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WHO boss urges child death reduction

WORLD Health Organisation regional director Dr Matshidiso Moeti inoculating Vitamins A to Chileleko, as the mother looks on. The first round of child health week 2015, was launched at Kalingalinga Health Centre in Lusaka yesterday. PICTURE: ROYD SIBAJENE/ZANIS.

WORLD Health Organisation (WHO) regional director for Africa Matshidiso Moeti has urged Government to accelerate interventions to further reduce child deaths and to sustain achievements made in meeting the millennium development goal (MDG) number four.
Speaking when she officially launched the Child Health Week in Lusaka yesterday, Dr Moeti said although progress has been made in attaining MDG four, the number of child deaths in Africa is still high.
“By scaling up pneumonia and diarrhoea interventions such as introduction of pneumococcal and rotavirus vaccine, we can end under-five mortality attributed to pneumonia and diarrhoea by 2025,” she said.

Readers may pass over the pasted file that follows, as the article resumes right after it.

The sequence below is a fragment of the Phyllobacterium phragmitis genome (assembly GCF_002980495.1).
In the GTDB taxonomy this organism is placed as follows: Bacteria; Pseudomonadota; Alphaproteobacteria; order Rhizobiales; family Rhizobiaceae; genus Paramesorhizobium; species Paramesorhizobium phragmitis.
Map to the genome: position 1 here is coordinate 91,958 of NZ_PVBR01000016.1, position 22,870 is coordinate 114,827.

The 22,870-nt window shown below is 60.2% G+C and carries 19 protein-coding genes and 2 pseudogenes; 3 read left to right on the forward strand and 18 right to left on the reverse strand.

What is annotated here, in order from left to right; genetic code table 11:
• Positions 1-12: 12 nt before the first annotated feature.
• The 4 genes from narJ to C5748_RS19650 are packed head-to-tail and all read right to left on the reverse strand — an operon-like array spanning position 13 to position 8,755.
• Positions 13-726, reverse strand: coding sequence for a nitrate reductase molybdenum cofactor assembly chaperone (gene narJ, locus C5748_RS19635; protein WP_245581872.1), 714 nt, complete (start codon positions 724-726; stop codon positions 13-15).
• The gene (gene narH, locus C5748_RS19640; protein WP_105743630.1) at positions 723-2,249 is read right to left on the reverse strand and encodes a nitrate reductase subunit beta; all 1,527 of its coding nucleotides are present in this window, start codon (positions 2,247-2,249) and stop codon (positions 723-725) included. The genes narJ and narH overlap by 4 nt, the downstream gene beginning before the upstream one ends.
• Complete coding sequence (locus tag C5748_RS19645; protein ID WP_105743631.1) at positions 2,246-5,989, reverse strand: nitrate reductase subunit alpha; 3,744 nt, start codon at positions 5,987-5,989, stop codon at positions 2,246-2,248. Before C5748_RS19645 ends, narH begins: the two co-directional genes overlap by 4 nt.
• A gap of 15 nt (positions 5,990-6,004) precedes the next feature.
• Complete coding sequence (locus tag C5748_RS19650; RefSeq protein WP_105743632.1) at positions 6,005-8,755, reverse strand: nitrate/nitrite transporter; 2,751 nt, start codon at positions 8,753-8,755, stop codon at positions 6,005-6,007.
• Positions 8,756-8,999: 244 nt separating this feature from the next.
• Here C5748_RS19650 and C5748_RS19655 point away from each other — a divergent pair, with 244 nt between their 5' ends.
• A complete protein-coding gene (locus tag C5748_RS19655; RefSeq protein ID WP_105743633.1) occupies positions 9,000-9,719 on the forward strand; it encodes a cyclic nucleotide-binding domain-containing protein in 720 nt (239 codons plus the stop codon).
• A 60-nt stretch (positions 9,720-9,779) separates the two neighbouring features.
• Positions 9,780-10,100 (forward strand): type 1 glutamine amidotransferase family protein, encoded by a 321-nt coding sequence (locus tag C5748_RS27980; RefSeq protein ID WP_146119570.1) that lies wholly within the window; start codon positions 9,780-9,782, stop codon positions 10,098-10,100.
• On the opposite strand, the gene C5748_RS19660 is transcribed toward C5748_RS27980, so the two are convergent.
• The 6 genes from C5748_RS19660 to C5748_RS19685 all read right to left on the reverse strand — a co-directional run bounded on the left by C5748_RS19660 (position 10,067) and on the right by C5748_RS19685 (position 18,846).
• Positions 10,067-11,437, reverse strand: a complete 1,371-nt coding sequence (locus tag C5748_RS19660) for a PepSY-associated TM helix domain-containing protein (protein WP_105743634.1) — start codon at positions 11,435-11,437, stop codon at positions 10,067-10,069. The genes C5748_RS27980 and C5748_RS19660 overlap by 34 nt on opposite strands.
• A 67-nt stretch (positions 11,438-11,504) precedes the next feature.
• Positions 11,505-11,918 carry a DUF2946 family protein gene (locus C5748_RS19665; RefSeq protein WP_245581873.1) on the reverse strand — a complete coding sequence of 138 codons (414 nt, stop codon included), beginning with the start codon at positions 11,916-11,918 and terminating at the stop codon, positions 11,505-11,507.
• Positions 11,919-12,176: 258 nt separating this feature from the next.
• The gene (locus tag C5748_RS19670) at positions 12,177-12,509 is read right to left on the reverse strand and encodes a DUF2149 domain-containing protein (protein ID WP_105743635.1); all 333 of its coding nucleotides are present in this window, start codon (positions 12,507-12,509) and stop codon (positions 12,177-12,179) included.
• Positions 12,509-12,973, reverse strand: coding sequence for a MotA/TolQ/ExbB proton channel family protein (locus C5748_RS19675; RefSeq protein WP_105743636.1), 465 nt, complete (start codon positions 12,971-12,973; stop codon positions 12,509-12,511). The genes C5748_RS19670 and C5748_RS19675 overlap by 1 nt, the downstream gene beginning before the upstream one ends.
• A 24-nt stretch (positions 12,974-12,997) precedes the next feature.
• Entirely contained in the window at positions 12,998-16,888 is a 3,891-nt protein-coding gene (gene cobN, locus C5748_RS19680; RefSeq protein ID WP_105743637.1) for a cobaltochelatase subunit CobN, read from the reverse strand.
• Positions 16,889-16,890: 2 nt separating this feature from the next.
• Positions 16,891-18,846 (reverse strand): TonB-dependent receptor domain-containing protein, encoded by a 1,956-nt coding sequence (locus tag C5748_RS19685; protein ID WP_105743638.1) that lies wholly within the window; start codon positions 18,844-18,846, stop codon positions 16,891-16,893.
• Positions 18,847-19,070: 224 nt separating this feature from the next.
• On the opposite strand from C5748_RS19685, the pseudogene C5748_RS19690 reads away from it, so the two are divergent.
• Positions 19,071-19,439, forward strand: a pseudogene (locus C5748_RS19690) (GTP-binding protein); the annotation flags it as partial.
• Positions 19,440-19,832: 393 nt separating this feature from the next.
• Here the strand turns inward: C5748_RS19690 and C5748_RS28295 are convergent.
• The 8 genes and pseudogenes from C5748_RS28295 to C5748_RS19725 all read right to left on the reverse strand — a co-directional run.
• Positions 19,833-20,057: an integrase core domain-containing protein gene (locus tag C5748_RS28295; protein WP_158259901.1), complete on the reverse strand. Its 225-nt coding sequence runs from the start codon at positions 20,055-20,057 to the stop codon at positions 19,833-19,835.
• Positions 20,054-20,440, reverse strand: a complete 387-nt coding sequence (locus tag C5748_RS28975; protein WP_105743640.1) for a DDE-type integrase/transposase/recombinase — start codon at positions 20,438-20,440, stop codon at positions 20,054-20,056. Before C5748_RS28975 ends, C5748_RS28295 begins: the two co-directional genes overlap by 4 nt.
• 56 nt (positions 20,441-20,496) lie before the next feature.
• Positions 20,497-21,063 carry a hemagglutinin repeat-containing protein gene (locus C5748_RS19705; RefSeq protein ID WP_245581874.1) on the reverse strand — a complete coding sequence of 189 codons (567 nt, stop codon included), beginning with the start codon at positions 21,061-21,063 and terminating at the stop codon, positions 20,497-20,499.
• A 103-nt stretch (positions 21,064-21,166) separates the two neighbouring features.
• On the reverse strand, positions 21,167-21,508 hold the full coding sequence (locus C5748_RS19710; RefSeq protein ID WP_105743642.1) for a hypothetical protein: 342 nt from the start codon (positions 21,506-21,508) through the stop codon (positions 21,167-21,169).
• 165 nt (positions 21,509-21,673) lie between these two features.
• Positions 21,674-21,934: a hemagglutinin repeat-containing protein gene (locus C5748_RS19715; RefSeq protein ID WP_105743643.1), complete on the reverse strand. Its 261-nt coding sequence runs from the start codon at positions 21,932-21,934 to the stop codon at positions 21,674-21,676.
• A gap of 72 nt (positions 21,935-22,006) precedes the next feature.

Dr Moeti noted that the mechanisms put in place to reduce under-five child deaths are important, adding that Africa records 473,000 deaths from pneumonia, 300,000 from diarrhoea and 443,000 from malaria annually.
She commended Government for strides it is making in ensuring provision of quality healthcare services and called for concerted efforts to sustain the achievements.
Dr Moeti noted that interventions such as the Child Health Week bring together promotive, preventive and curative child survival mechanisms.
She said WHO will continue to provide support that will assist the country achieve MDG number four by ensuring life-saving interventions and services reach all.
And Ministry of Community Development, Mother and Child Health permanent secretary Elwyn Chomba said it is Government’s intention to end child deaths from preventable diseases by 2023.
Professor Chomba said Government will do this by refocussing, monitoring interventions, doubling efforts and providing quality health services.
“The goal of Government is to accelerate and end child morbidity and mortality from preventable diseases before the year 2023,” Prof Chomba said.

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